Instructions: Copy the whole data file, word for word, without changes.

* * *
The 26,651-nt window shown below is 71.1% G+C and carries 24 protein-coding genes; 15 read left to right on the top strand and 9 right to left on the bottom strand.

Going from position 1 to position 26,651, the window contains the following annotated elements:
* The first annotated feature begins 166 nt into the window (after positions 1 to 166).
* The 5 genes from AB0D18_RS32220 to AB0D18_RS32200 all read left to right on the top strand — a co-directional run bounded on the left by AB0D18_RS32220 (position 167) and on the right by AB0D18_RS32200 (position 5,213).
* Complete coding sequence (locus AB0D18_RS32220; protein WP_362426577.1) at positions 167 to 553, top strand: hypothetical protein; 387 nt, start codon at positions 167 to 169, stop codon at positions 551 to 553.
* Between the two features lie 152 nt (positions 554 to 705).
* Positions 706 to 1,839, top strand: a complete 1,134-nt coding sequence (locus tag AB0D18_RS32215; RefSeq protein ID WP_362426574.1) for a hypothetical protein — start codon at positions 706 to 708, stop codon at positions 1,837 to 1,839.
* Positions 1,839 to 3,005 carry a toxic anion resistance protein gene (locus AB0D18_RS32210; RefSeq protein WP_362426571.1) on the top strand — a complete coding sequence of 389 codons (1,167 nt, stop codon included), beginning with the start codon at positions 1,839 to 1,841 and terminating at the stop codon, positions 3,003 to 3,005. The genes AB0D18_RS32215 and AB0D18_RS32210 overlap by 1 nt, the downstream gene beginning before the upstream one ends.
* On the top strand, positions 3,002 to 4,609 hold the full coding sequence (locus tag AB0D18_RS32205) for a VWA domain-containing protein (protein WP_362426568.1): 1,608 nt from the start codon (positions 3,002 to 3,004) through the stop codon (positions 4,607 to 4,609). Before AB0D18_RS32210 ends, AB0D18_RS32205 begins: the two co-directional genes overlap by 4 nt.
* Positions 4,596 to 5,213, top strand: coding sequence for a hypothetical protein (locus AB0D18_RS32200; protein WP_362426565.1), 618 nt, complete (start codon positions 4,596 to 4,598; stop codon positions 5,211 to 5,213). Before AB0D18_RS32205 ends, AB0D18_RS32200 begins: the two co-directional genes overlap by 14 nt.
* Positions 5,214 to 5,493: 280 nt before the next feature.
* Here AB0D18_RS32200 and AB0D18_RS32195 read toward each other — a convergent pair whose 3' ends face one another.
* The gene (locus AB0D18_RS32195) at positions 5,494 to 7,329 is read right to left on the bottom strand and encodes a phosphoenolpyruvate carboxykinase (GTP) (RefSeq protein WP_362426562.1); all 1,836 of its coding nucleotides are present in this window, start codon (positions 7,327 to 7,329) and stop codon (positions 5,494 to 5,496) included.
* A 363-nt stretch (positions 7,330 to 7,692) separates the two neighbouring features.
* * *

The 26,651-nt window shown below is 71.1% G+C and carries 24 protein-coding genes; 15 read left to right on the top strand and 9 right to left on the bottom strand.

Going from position 1 to position 26,651, the window contains the following annotated elements:
* The first annotated feature begins 166 nt into the window (after positions 1 to 166).
* The 5 genes from AB0D18_RS32220 to AB0D18_RS32200 all read left to right on the top strand — a co-directional run bounded on the left by AB0D18_RS32220 (position 167) and on the right by AB0D18_RS32200 (position 5,213).
* Complete coding sequence (locus AB0D18_RS32220; protein WP_362426577.1) at positions 167 to 553, top strand: hypothetical protein; 387 nt, start codon at positions 167 to 169, stop codon at positions 551 to 553.
* Between the two features lie 152 nt (positions 554 to 705).
* Positions 706 to 1,839, top strand: a complete 1,134-nt coding sequence (locus tag AB0D18_RS32215; RefSeq protein ID WP_362426574.1) for a hypothetical protein — start codon at positions 706 to 708, stop codon at positions 1,837 to 1,839.
* Positions 1,839 to 3,005 carry a toxic anion resistance protein gene (locus AB0D18_RS32210; RefSeq protein WP_362426571.1) on the top strand — a complete coding sequence of 389 codons (1,167 nt, stop codon included), beginning with the start codon at positions 1,839 to 1,841 and terminating at the stop codon, positions 3,003 to 3,005. The genes AB0D18_RS32215 and AB0D18_RS32210 overlap by 1 nt, the downstream gene beginning before the upstream one ends.
* On the top strand, positions 3,002 to 4,609 hold the full coding sequence (locus tag AB0D18_RS32205) for a VWA domain-containing protein (protein WP_362426568.1): 1,608 nt from the start codon (positions 3,002 to 3,004) through the stop codon (positions 4,607 to 4,609). Before AB0D18_RS32210 ends, AB0D18_RS32205 begins: the two co-directional genes overlap by 4 nt.
* Positions 4,596 to 5,213, top strand: coding sequence for a hypothetical protein (locus AB0D18_RS32200; protein WP_362426565.1), 618 nt, complete (start codon positions 4,596 to 4,598; stop codon positions 5,211 to 5,213). Before AB0D18_RS32205 ends, AB0D18_RS32200 begins: the two co-directional genes overlap by 14 nt.
* Positions 5,214 to 5,493: 280 nt before the next feature.
* Here AB0D18_RS32200 and AB0D18_RS32195 read toward each other — a convergent pair whose 3' ends face one another.
* The gene (locus AB0D18_RS32195) at positions 5,494 to 7,329 is read right to left on the bottom strand and encodes a phosphoenolpyruvate carboxykinase (GTP) (RefSeq protein WP_362426562.1); all 1,836 of its coding nucleotides are present in this window, start codon (positions 7,327 to 7,329) and stop codon (positions 5,494 to 5,496) included.
* A 363-nt stretch (positions 7,330 to 7,692) separates the two neighbouring features.